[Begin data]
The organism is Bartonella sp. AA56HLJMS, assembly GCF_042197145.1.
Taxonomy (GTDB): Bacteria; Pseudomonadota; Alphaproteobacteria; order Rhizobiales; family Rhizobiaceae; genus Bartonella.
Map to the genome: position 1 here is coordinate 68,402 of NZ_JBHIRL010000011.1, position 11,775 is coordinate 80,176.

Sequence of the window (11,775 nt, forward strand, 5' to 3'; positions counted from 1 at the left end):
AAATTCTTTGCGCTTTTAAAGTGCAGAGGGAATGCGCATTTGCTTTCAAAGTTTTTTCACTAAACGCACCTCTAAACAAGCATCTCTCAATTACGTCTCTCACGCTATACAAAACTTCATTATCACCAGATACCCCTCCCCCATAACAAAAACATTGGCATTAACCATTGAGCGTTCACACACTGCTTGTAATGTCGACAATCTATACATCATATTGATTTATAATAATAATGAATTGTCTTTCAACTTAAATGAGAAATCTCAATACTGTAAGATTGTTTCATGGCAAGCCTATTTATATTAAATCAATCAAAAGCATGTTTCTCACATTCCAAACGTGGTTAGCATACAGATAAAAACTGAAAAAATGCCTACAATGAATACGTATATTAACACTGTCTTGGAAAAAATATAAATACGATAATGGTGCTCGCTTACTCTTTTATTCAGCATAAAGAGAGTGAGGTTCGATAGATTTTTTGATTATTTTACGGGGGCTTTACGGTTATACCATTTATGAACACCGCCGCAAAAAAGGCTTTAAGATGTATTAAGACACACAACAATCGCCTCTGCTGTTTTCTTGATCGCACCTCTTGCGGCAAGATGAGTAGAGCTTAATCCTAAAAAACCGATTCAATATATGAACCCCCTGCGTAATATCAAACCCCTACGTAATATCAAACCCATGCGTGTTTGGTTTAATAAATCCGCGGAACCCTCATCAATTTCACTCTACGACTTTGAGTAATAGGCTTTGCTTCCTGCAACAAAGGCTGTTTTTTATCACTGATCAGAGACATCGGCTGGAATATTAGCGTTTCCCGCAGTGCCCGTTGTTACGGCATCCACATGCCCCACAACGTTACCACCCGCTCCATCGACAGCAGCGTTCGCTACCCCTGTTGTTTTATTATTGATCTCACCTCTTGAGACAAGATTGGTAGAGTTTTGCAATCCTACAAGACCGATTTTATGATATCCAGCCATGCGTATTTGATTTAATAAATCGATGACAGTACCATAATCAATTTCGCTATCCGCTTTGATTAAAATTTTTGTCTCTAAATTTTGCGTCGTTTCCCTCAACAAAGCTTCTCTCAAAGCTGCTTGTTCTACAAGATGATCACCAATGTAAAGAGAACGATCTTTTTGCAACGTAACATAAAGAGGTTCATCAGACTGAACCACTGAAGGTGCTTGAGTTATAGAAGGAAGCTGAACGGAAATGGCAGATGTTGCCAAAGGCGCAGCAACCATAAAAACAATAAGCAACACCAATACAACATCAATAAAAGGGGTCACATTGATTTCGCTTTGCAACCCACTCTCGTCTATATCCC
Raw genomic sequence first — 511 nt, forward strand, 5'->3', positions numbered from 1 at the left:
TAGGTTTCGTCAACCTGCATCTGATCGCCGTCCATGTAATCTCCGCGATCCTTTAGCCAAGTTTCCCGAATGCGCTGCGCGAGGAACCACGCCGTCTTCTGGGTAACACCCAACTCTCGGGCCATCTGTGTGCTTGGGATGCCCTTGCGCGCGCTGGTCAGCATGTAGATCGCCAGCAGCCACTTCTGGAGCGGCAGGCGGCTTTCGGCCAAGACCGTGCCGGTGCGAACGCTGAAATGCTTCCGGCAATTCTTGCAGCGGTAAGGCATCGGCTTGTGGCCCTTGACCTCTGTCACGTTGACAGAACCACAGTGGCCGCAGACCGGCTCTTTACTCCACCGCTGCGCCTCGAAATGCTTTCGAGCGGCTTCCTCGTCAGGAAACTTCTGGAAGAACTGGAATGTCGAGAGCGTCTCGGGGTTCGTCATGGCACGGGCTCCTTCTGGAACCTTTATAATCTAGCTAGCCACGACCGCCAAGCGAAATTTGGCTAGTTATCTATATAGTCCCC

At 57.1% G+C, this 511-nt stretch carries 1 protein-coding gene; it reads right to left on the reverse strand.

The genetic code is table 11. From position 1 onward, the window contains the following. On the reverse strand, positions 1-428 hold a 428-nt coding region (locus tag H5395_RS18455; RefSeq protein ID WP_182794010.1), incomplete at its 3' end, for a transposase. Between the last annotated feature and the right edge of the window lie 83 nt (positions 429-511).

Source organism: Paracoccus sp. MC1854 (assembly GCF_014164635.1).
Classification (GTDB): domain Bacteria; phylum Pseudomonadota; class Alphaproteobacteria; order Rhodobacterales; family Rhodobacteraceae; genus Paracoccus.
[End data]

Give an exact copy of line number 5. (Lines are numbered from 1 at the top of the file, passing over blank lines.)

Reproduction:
AAATTCTTTGCGCTTTTAAAGTGCAGAGGGAATGCGCATTTGCTTTCAAAGTTTTTTCACTAAACGCACCTCTAAACAAGCATCTCTCAATTACGTCTCTCACGCTATACAAAACTTCATTATCACCAGATACCCCTCCCCCATAACAAAAACATTGGCATTAACCATTGAGCGTTCACACACTGCTTGTAATGTCGACAATCTATACATCATATTGATTTATAATAATAATGAATTGTCTTTCAACTTAAATGAGAAATCTCAATACTGTAAGATTGTTTCATGGCAAGCCTATTTATATTAAATCAATCAAAAGCATGTTTCTCACATTCCAAACGTGGTTAGCATACAGATAAAAACTGAAAAAATGCCTACAATGAATACGTATATTAACACTGTCTTGGAAAAAATATAAATACGATAATGGTGCTCGCTTACTCTTTTATTCAGCATAAAGAGAGTGAGGTTCGATAGATTTTTTGATTATTTTACGGGGGCTTTACGGTTATACCATTTATGAACACCGCCGCAAAAAAGGCTTTAAGATGTATTAAGACACACAACAATCGCCTCTGCTGTTTTCTTGATCGCACCTCTTGCGGCAAGATGAGTAGAGCTTAATCCTAAAAAACCGATTCAATATATGAACCCCCTGCGTAATATCAAACCCCTACGTAATATCAAACCCATGCGTGTTTGGTTTAATAAATCCGCGGAACCCTCATCAATTTCACTCTACGACTTTGAGTAATAGGCTTTGCTTCCTGCAACAAAGGCTGTTTTTTATCACTGATCAGAGACATCGGCTGGAATATTAGCGTTTCCCGCAGTGCCCGTTGTTACGGCATCCACATGCCCCACAACGTTACCACCCGCTCCATCGACAGCAGCGTTCGCTACCCCTGTTGTTTTATTATTGATCTCACCTCTTGAGACAAGATTGGTAGAGTTTTGCAATCCTACAAGACCGATTTTATGATATCCAGCCATGCGTATTTGATTTAATAAATCGATGACAGTACCATAATCAATTTCGCTATCCGCTTTGATTAAAATTTTTGTCTCTAAATTTTGCGTCGTTTCCCTCAACAAAGCTTCTCTCAAAGCTGCTTGTTCTACAAGATGATCACCAATGTAAAGAGAACGATCTTTTTGCAACGTAACATAAAGAGGTTCATCAGACTGAACCACTGAAGGTGCTTGAGTTATAGAAGGAAGCTGAACGGAAATGGCAGATGTTGCCAAAGGCGCAGCAACCATAAAAACAATAAGCAACACCAATACAACATCAATAAAAGGGGTCACATTGATTTCGCTTTGCAACCCACTCTCGTCTATATCCC